Word of the Week
“I don’t go to the Acme anymore,” said my Aunt Fran to my mother, while I was lounging on the sofa, letting them have a nice visit. “They’re too dear.” I raised my head and furrowed my brows. What on earth? She repeated that same judgment. “I used to go there for the butcher’s shop, and they’re just too dear.”
I tell you, my good reader, I was at least twenty years old, and I’d never heard the word used that way before. My mother didn’t respond in kind, though she agreed, and I saw that they both understood what was meant. Aunt Fran was complaining that the prices were too high. As for that Acme, it doesn’t exist anymore, though I used to like going there when I was a little boy tagging along after Mom. One year, they got the idea to pass out free hardcover novels for children if you bought a certain amount of groceries, and that’s how I ended up reading The Swiss Family Robinson, The Call of the Wild, The Jungle Book, The Casebook of Sherlock Holmes, and, among others, Treasure Island. Apparently, the Acme at that time was not too dear, and I did love those books dearly. How the Coyote of happy memory bought all those delightfully dangerous and destructive things from the Acme Company, like jet-powered roller skates, catapults, bird-tracking robots, and capsules of nitro-glycerin, I’ll never know. They must have been in a back room behind the meat and the produce. We do know that the Coyote paid dearly for them, not so much when he purchased them but when he tried to put them to use. Chuck Jones wrote that one of the hard-and-fast rules governing the Coyote’s failure to catch the Road-Runner for his lunch was that it could be attributed only to his own foolish decisions, or to the failure of the products from the Acme Company.
The word dear is an ancient one in our language, and it always did have a double sense: you consider something dear, that is, precious, expensive, to be treasured, because it is dear to you, you love it. Its meaning as precious was the fundamental one, as we can see from its cousin in German, teuer, which means costly, but often in a good sense. Tolkien was no doubt playing on the double meaning when he had the greedy Gollum give over his heart and soul to the ring of power he had found: “My Preciousss!” Shakespeare also played on the double meaning, when Portia tries to get her beloved husband Brutus tell her what is wrong, what’s been keeping him up late at night. He doesn’t want to let her in on the plot to kill Julius Caesar, because he doesn’t want to trouble her or to put her in danger. But she wants to share everything important in her husband’s life, and not just to “dwell in the suburbs.” “You are my true and honorable wife,” says Brutus, “as dear to me as are the ruddy drops / That visit my sad heart.” He will tell her.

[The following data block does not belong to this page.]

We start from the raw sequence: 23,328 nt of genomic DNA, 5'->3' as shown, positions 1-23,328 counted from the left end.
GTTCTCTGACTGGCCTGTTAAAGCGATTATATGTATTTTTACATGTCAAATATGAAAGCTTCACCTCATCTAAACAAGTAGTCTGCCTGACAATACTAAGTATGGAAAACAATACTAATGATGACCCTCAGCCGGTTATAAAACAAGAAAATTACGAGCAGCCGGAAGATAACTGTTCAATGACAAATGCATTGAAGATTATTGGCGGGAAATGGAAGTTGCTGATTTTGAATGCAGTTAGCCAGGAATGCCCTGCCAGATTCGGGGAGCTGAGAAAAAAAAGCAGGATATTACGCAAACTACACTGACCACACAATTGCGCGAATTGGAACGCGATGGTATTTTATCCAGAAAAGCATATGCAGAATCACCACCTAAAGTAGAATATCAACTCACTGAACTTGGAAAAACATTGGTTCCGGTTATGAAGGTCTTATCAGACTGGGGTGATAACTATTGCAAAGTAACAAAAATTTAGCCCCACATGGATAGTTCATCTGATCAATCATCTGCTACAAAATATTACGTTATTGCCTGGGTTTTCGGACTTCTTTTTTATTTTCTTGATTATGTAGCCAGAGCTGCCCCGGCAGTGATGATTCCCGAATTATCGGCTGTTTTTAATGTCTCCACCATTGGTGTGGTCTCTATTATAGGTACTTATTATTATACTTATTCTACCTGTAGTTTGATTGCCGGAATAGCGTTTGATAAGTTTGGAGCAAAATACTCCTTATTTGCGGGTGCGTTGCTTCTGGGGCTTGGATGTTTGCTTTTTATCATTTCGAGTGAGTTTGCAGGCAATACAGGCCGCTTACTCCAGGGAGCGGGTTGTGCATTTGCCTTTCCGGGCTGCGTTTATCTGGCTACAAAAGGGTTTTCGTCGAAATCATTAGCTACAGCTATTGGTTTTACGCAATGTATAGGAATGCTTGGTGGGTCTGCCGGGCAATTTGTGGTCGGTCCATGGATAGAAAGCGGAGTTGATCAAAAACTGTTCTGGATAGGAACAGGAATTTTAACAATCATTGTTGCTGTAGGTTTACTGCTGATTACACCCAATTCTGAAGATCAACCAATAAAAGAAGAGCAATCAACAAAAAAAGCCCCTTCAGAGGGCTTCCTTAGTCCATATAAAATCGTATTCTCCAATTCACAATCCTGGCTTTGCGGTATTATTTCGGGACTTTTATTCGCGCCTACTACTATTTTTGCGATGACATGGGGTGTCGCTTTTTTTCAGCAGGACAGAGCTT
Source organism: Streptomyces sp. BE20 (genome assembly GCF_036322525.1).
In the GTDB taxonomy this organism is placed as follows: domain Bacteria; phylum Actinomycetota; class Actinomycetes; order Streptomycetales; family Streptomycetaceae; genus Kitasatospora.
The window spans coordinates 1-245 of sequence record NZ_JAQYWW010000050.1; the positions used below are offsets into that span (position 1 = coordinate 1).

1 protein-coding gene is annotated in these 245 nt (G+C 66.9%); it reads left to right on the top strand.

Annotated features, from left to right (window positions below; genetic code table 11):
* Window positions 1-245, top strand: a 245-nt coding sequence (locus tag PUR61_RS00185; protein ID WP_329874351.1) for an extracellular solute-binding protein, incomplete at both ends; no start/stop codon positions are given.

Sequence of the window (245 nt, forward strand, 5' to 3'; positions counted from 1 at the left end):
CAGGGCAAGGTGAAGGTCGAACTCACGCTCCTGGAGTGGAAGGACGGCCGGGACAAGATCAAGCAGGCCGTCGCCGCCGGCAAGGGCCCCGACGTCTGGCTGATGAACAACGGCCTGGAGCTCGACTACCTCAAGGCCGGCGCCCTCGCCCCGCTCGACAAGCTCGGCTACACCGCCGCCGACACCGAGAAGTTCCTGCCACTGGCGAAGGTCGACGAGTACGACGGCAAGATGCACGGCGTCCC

Eventually, the phrase “my dear” came to be a mildly affectionate form of address, as when the detective Holmes has to explain to his good friend how a dog that was a real dog and no demon helped him reason out the crime: “Elementary, my dear Watson.” If his deduction was elementary, Watson and the rest of us could hardly make it to kindergarten!
Now, people are always inventing new ways to say things. From our word dear came the word dearling, that is, darling. The -ling suffix didn’t always suggest something diminutive: an earthling is just somebody who dwells on earth, and the word dates from Shakespeare’s time, long before science fiction came around; Old English yrthling meant a plowman, somebody who has to turn over the earth. There are about two dozen words in English with the -ling in them, usually having to do with small animals: duckling, gosling, nestling, hatchling, weanling, yearling, and so on. Sometimes the words describe young persons, as with stripling, a lad who hasn’t filled out yet, so that he’s still as skinny as a sapling. Or they have a belittling force, as with shaveling, which originally meant a young friar who’s just had the crown of his head shaved, but then came to mean a kid who’s just beginning to shave.
But really, do we have any substitute for dear, in its full-hearted sense? “You are very dear to me,” we say. And not all the good things from the Acme storehouse can count as more than a rusty penny by comparison.
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